Will the government be taking over the security screener workforce? We are looking at every aspect of security now for possible improvements. The FAA already has a rule pending expected to go final this month that will give the agency direct oversight of screening companies and impose new rigorous standards for training and testing of screeners. The rule will also require the use of new software FAA is deploying that will monitor how well each screener is doing at detecting dangerous objects. Under the new rule, screening companies whose screeners fail to meet FAA detection standards can lose their FAA certification to perform security at the airports.

On Sept. 16, Secretary of Transportation Mineta announced the creation of two separate task forces to deliver specific recommendations for improving security within the national aviation system. One task force will focus on increasing security at the nation’s airports. The other will look at aircraft security, focusing specifically on cockpit access. Six national leaders in aviation and security were named to the task forces, each of which will deliver its recommendations to the Secretary no later than Oct. 1.

Are you going to require hijacking training for pilots and flight attendants? We already require the entire flight crew to undergo initial hijacking training, and annual recurrent training. We do not detail what this training encompasses for obvious security reasons. Whether this training will change in any way, we don’t know at this time, but we’re looking at everything for lessons we can learn.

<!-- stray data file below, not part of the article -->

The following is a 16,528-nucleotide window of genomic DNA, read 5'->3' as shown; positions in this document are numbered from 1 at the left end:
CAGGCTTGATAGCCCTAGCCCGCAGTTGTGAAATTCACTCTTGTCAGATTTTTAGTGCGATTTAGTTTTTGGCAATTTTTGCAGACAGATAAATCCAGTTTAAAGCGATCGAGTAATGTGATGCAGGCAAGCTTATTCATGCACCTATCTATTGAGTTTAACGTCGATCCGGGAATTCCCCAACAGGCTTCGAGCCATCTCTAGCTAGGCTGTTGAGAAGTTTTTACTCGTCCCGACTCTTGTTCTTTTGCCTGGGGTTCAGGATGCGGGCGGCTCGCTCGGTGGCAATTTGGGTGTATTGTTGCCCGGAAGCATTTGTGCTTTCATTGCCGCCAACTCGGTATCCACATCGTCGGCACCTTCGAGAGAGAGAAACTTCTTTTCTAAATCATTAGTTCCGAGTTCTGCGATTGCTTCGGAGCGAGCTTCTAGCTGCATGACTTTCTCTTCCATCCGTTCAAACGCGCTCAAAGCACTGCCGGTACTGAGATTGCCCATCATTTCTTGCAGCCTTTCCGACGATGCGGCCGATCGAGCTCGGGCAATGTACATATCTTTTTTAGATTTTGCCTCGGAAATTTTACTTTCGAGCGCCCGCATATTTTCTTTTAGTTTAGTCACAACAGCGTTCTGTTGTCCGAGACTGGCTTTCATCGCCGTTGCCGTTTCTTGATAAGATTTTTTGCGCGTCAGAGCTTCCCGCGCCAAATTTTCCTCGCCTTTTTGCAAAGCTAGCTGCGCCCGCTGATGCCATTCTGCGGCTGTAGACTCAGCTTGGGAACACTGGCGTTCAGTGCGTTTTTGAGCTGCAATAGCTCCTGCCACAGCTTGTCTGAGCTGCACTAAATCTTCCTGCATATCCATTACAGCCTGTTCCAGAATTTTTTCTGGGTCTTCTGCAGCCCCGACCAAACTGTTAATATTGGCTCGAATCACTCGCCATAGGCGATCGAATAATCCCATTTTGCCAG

FAA Administrator Garvey Speaks To World Aviation Leaders

Yesterday, FAA Administrator Jane F. Garvey addressed the opening assembly of the International Civil Aviation Organization, or ICAO. Established in 1944, ICAO is a specialized agency of the United Nations. It is responsible for developing international rules governing all areas of civil aviation. In her remarks she called on the ICAO member states to work together on preventing and eradicating acts of terrorism against civil aviation.

Garvey said that the United States will inform ICAO about the near-term recommendations it is developing for improving airport and aircraft security and "on which we will seek international cooperation." The FAA intends to implement these recommendations quickly. Garvey also said, "We in the United States have long known that 'eternal vigilance is the price of liberty.' Now, we know it is the price of mobility…Let's do what needs to be done."

Commercial Airline Travel

The nation's airports have implemented the FAA's stepped-up security measures and are open and operating. Reagan Washington National Airport in Washington, DC remains temporarily closed. If you are traveling by air, please give yourself plenty of time to check in under the strengthened security measures. For specific flight information, call your airline.